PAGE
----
River region pulls in tourists

January 24, 2018

Place to be: Thompsons Beach is one of the many attractions pulling people to the Murray River.

The influx of tourists to the Murray River region is continuing to rise according to Murray Regional Tourism.

Its latest quarterly report for the year ending in September 2017 shows there were 2.7million domestic overnight visitors to the region — up 4.3 per cent from the year ending September 2016. Visitors spent nearly 7.6million nights in the area combined.

Murray Regional Tourism chief executive Mark Francis said he was satisfied with the findings of the report.

‘‘It is really pleasing to see the continued increase across the region and it really backs up our focus and approach to try and push the region in a holistic fashion and really raise the profile of the Murray,’’ Mr Francis said.

The figures also show the region is attracting overnight visitors from close to home, with Victorians accounting for 65.8 per cent of overnight visitors, and visitors from NSW 21.2 per cent.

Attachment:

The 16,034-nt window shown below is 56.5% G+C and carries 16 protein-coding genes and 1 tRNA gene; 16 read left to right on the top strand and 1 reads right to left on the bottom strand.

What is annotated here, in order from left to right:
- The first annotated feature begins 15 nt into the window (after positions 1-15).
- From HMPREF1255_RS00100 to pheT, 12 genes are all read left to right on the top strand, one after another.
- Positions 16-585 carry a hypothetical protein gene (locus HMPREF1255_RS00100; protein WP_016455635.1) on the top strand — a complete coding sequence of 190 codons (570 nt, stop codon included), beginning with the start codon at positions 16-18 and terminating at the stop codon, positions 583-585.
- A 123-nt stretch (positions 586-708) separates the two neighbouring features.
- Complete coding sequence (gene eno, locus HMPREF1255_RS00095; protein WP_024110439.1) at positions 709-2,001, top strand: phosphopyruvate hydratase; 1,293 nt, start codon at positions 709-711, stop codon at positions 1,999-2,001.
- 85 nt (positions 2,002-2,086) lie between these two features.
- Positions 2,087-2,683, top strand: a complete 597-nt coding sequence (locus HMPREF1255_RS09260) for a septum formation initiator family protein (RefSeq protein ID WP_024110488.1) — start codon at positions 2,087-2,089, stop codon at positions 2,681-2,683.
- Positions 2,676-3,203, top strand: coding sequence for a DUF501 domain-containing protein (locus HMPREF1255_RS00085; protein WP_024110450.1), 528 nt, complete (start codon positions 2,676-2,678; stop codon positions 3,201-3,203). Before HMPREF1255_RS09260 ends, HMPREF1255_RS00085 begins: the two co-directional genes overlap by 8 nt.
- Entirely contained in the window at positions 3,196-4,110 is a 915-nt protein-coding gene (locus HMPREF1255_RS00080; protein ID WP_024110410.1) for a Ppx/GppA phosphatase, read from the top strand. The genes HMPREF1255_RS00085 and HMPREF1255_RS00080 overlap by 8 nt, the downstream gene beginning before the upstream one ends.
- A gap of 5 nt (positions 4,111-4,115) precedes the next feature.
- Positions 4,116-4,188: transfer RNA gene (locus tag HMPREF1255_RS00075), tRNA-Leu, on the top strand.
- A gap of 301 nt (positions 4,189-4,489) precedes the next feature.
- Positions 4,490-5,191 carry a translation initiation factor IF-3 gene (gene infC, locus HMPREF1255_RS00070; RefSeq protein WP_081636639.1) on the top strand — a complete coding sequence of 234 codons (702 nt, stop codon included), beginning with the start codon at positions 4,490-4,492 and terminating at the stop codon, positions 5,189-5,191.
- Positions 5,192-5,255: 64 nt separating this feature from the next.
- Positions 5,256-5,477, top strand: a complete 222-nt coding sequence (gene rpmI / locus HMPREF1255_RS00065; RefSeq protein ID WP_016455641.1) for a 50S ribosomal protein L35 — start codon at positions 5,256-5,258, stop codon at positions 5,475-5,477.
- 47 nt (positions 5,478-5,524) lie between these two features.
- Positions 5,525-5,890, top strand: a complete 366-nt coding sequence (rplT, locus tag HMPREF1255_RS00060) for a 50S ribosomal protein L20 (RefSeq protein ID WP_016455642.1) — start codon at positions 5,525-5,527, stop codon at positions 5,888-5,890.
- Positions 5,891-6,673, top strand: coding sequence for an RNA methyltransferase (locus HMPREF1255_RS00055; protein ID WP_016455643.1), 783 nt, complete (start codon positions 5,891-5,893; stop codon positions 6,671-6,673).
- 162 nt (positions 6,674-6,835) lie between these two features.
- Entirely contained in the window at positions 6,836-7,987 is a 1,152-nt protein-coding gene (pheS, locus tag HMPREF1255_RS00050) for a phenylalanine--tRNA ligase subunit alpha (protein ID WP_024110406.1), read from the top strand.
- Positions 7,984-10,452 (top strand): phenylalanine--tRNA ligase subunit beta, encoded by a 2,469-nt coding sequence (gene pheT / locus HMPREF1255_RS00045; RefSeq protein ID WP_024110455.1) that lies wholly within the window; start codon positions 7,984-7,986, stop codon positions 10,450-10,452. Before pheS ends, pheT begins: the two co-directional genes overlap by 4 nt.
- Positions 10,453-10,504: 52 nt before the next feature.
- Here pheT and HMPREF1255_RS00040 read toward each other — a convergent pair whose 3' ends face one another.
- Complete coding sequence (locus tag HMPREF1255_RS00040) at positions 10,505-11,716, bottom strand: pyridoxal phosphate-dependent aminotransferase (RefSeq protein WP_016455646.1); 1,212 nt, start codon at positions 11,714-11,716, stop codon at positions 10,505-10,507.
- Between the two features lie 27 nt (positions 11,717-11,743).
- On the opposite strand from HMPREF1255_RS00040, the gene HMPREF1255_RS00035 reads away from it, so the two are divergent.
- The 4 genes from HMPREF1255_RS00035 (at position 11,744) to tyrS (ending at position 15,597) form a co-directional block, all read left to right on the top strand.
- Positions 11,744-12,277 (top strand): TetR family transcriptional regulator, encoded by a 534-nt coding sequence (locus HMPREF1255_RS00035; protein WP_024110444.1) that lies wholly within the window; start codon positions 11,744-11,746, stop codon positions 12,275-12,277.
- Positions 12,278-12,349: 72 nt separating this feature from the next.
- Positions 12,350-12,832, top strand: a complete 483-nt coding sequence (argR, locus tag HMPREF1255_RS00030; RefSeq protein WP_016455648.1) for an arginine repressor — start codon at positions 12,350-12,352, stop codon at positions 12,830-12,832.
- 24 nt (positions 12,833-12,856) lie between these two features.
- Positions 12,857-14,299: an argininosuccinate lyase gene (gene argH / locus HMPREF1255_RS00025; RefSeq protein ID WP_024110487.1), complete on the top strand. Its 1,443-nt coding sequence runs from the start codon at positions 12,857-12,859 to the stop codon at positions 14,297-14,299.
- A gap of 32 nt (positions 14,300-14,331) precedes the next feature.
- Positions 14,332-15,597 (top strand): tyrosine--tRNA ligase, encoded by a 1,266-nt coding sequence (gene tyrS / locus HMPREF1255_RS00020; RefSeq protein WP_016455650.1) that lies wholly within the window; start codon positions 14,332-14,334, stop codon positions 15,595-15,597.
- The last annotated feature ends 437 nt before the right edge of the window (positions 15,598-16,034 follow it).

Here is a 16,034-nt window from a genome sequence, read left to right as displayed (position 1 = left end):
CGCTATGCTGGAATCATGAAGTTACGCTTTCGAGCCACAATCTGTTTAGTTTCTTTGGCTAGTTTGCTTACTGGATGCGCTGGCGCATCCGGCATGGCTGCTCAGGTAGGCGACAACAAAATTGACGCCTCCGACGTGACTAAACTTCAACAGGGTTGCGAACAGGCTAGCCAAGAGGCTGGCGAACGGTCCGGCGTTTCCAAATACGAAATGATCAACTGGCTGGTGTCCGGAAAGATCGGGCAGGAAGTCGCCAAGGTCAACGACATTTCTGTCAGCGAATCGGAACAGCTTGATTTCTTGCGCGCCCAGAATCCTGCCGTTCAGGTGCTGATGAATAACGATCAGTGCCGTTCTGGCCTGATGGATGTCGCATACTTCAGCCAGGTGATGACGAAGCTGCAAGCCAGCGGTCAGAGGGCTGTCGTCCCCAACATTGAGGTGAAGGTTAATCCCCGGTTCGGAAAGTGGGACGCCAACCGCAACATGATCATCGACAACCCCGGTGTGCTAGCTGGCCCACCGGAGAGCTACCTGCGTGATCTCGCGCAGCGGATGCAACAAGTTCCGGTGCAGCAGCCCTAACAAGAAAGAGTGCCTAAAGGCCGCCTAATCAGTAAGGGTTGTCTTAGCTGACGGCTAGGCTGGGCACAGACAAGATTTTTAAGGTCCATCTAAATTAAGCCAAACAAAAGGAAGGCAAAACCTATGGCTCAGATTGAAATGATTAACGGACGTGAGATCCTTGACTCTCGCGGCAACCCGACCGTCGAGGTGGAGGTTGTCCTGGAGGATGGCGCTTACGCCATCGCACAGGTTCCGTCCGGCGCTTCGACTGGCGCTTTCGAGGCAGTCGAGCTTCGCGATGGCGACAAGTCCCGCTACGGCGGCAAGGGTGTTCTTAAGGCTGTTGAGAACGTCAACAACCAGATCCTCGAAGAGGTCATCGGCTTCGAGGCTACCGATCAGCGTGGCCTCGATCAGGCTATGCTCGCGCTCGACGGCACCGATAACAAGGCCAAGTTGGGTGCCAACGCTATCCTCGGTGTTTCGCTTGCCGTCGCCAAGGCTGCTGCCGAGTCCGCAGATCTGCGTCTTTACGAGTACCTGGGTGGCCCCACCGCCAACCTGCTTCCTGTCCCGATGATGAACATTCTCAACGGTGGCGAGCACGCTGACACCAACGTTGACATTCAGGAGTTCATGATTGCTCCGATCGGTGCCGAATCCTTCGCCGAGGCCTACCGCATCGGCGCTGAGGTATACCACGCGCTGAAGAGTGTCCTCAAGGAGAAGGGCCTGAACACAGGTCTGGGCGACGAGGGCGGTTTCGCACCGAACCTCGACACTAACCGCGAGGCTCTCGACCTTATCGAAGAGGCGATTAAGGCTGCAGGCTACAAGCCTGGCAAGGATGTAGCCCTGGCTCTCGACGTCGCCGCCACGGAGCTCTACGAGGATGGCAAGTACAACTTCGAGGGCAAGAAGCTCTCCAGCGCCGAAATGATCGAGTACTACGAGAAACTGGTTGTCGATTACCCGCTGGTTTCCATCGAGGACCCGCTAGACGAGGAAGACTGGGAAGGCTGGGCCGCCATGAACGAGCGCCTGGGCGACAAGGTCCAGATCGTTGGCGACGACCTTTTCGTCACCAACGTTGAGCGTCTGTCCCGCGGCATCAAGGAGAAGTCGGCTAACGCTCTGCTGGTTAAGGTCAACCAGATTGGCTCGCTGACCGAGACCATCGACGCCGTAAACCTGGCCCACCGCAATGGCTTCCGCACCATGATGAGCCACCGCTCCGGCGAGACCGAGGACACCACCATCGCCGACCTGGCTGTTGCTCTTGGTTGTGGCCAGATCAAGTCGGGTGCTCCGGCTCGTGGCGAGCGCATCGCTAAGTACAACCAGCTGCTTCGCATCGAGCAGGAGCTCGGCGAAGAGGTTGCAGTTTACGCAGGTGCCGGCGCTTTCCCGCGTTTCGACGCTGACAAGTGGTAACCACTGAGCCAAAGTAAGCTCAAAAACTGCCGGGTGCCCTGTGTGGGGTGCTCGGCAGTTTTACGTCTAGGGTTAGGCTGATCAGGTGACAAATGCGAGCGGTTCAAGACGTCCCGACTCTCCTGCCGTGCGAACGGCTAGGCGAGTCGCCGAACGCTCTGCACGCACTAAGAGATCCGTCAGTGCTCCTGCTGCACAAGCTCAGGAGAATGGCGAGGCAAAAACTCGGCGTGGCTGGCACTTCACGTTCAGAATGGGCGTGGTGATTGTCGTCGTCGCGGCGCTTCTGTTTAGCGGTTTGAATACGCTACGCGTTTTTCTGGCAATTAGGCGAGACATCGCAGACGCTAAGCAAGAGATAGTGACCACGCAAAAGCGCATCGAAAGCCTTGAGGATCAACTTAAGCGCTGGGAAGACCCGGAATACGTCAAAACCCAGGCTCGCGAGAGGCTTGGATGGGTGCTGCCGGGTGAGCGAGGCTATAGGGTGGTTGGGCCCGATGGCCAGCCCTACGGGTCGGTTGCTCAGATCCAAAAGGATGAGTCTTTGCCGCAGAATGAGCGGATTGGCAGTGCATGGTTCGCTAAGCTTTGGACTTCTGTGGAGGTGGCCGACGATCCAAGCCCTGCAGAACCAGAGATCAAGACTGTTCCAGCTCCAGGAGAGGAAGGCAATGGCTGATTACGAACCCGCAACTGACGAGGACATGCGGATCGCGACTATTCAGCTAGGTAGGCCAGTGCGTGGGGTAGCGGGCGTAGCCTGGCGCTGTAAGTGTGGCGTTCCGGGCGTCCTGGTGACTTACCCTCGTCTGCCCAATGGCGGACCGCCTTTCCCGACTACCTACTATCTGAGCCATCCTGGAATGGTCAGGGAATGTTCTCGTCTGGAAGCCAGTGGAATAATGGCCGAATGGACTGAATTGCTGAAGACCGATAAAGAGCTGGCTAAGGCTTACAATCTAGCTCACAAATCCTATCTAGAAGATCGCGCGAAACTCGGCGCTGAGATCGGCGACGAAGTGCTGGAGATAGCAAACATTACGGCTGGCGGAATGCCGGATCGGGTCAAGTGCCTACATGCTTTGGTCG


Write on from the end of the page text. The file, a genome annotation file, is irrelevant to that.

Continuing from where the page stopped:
On average, each visitor stayed 2.8 nights, which was unchanged from the previous report.

In terms of age demographics, the most frequent visitors were people aged 65 years and over (22.3 per cent).

Domestic overnight visitors spent nearly $1.1billion in the region at an average of nearly $140 a night — a positive figure for the local economy.

The statistics show that the Murray River still has a strong power to attract people from overseas, with 63900 international travellers staying overnight — up by 5.3 per cent.

A total of 54.7 per cent of international visitors cited holidaying as their reason for travelling to the region; 16.6 per cent of international visitors were from the United Kingdom and 14 per cent from New Zealand.

Foreign visitors spent $62million in the region during the recorded period.

Sun Country — including the Cobram-Barooga region — received 553000 domestic overnight visitors, up by 13.1 per cent on 2016.

Overall, domestic overnight visitors spent $214million in the region.

Mr Francis commended the area for its ability to pull in visitors.

‘‘Cobram-Barooga is certainly a strong destination,’’ he said.

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